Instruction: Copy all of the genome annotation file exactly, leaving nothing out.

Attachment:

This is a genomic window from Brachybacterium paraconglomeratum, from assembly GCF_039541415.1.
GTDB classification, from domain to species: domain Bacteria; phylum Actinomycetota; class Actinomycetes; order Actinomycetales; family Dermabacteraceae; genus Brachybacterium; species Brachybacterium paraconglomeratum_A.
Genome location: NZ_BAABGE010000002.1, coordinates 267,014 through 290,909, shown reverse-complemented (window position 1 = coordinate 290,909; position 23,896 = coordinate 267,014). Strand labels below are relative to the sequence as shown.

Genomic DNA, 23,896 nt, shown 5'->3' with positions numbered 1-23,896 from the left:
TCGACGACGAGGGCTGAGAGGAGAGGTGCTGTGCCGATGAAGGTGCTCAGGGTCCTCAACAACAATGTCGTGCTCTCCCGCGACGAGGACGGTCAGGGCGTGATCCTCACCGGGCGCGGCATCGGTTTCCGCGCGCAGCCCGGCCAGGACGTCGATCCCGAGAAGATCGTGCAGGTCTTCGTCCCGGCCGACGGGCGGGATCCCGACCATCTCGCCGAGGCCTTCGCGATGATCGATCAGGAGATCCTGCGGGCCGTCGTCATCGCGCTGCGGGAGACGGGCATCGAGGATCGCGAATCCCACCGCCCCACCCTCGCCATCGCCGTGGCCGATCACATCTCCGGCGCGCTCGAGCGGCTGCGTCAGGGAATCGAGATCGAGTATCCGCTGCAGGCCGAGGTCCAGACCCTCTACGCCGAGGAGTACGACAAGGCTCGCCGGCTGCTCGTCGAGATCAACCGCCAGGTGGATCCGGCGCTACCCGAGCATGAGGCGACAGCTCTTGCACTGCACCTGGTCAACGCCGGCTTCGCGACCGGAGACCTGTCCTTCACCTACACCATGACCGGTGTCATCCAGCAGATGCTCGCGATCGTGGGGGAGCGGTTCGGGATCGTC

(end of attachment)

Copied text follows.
This is a genomic window from Brachybacterium paraconglomeratum, from assembly GCF_039541415.1.
GTDB classification, from domain to species: domain Bacteria; phylum Actinomycetota; class Actinomycetes; order Actinomycetales; family Dermabacteraceae; genus Brachybacterium; species Brachybacterium paraconglomeratum_A.
Genome location: NZ_BAABGE010000002.1, coordinates 267,014 through 290,909, shown reverse-complemented (window position 1 = coordinate 290,909; position 23,896 = coordinate 267,014). Strand labels below are relative to the sequence as shown.

Genomic DNA, 23,896 nt, shown 5'->3' with positions numbered 1-23,896 from the left:
TCGACGACGAGGGCTGAGAGGAGAGGTGCTGTGCCGATGAAGGTGCTCAGGGTCCTCAACAACAATGTCGTGCTCTCCCGCGACGAGGACGGTCAGGGCGTGATCCTCACCGGGCGCGGCATCGGTTTCCGCGCGCAGCCCGGCCAGGACGTCGATCCCGAGAAGATCGTGCAGGTCTTCGTCCCGGCCGACGGGCGGGATCCCGACCATCTCGCCGAGGCCTTCGCGATGATCGATCAGGAGATCCTGCGGGCCGTCGTCATCGCGCTGCGGGAGACGGGCATCGAGGATCGCGAATCCCACCGCCCCACCCTCGCCATCGCCGTGGCCGATCACATCTCCGGCGCGCTCGAGCGGCTGCGTCAGGGAATCGAGATCGAGTATCCGCTGCAGGCCGAGGTCCAGACCCTCTACGCCGAGGAGTACGACAAGGCTCGCCGGCTGCTCGTCGAGATCAACCGCCAGGTGGATCCGGCGCTACCCGAGCATGAGGCGACAGCTCTTGCACTGCACCTGGTCAACGCCGGCTTCGCGACCGGAGACCTGTCCTTCACCTACACCATGACCGGTGTCATCCAGCAGATGCTCGCGATCGTGGGGGAGCGGTTCGGGATCGTC